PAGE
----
A trial facilitated by the World Health Organization (WHO) has led the body to advise against the use of antiviral drug remdesivir for hospitalized patients afflicted with Covid19, citing insufficient evidence to support that it is effective in reducing death rates as well as the need for ventilation.
The WHO’s Guideline Development Group (GDG) panel said that they based their recommendation on an evidence review which included data from four international randomized trials, with over 7,000 hospitalized patients. The panel then found that remdesivir, which is costly and not easy to administer (it must be given intravenously), has no profound impact on death rates or other important outcomes for the patient.
They said: “[G]iven the costs and resource implications associated…the panel felt the responsibility should be on demonstrating evidence of efficacy, which is not established by the currently available data.”
Biopharmaceutical firm Gilead, the drug’s manufacturer raised doubts about the trial’s results. “Veklury [remdesivir] is recognized as a standard of care for the treatment of hospitalized patients with Covid19 in guidelines from numerous credible international organizations.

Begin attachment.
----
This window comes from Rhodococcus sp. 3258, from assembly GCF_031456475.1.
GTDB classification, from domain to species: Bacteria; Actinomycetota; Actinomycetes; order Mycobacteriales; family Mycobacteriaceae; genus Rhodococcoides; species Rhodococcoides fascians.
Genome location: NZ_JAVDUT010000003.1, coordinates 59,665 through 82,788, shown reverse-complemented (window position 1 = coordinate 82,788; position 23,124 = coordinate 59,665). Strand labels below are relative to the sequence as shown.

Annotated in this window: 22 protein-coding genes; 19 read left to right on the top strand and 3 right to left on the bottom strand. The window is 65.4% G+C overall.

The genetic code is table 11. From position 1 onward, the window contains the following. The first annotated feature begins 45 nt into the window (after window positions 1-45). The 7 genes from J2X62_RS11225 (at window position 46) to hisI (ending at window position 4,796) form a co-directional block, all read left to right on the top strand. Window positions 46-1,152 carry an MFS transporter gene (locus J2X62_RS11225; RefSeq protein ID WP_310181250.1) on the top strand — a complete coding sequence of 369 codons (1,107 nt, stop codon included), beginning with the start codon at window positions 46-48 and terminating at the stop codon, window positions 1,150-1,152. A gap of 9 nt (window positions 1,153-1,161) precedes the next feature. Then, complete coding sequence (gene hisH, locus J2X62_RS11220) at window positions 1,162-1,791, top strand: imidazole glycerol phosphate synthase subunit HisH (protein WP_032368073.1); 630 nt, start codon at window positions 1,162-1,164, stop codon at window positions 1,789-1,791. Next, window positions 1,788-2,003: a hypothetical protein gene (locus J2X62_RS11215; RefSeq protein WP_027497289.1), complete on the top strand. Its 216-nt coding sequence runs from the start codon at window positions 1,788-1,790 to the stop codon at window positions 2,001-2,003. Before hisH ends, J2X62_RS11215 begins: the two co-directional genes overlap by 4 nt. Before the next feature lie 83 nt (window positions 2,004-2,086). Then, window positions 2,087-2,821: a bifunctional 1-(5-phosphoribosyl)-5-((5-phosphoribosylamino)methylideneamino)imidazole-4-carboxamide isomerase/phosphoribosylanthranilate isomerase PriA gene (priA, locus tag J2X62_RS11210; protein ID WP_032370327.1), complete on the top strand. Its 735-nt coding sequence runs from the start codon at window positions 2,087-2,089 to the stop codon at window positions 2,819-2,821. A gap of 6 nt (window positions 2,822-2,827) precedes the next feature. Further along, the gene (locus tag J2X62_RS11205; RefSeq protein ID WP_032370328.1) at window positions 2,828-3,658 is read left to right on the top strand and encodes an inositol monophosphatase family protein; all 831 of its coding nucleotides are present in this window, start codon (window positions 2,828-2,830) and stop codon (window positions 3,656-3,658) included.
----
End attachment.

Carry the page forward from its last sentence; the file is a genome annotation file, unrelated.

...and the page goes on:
“We are disappointed the WHO guidelines appear to ignore this evidence at a time when cases are dramatically increasing around the world and doctors are relying on Veklury as the first and only approved antiviral treatment for patients with Covid19.”
The health body’s guidelines, however, are not binding. They are part of its “living guidelines” project which aims to provide timely guidance to doctors in making clinical decisions especially in situations such as this.
It can be recalled that remdesivir was used to treat US President Donald Trump when he contracted the virus. Previous studies also showed that the drug shortens recovery time and it is an approved Covid19 treatment in over 50 countries.
WHO’s recommendation also throws into question whether the European Union will need the 500,000 courses of remdesivir it ordered last month, amounting to nearly $1.2 billion.